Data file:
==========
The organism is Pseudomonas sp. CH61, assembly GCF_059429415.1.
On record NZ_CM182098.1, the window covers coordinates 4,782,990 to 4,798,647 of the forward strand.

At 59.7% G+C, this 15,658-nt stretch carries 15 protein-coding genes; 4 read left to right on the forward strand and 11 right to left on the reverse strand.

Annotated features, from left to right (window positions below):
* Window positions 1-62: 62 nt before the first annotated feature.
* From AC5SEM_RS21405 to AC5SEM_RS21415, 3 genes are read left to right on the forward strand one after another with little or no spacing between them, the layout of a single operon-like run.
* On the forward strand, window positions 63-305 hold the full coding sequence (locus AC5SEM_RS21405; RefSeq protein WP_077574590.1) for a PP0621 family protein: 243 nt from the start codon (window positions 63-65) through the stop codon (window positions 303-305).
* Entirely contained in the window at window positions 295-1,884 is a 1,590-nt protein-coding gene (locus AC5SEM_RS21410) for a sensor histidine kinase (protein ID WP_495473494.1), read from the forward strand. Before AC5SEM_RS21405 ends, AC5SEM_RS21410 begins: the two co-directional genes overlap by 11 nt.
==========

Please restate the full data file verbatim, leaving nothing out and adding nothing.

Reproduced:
The organism is Pseudomonas sp. CH61, assembly GCF_059429415.1.
On record NZ_CM182098.1, the window covers coordinates 4,782,990 to 4,798,647 of the forward strand.

At 59.7% G+C, this 15,658-nt stretch carries 15 protein-coding genes; 4 read left to right on the forward strand and 11 right to left on the reverse strand.

Annotated features, from left to right (window positions below):
* Window positions 1-62: 62 nt before the first annotated feature.
* From AC5SEM_RS21405 to AC5SEM_RS21415, 3 genes are read left to right on the forward strand one after another with little or no spacing between them, the layout of a single operon-like run.
* On the forward strand, window positions 63-305 hold the full coding sequence (locus AC5SEM_RS21405; RefSeq protein WP_077574590.1) for a PP0621 family protein: 243 nt from the start codon (window positions 63-65) through the stop codon (window positions 303-305).
* Entirely contained in the window at window positions 295-1,884 is a 1,590-nt protein-coding gene (locus AC5SEM_RS21410) for a sensor histidine kinase (protein ID WP_495473494.1), read from the forward strand. Before AC5SEM_RS21405 ends, AC5SEM_RS21410 begins: the two co-directional genes overlap by 11 nt.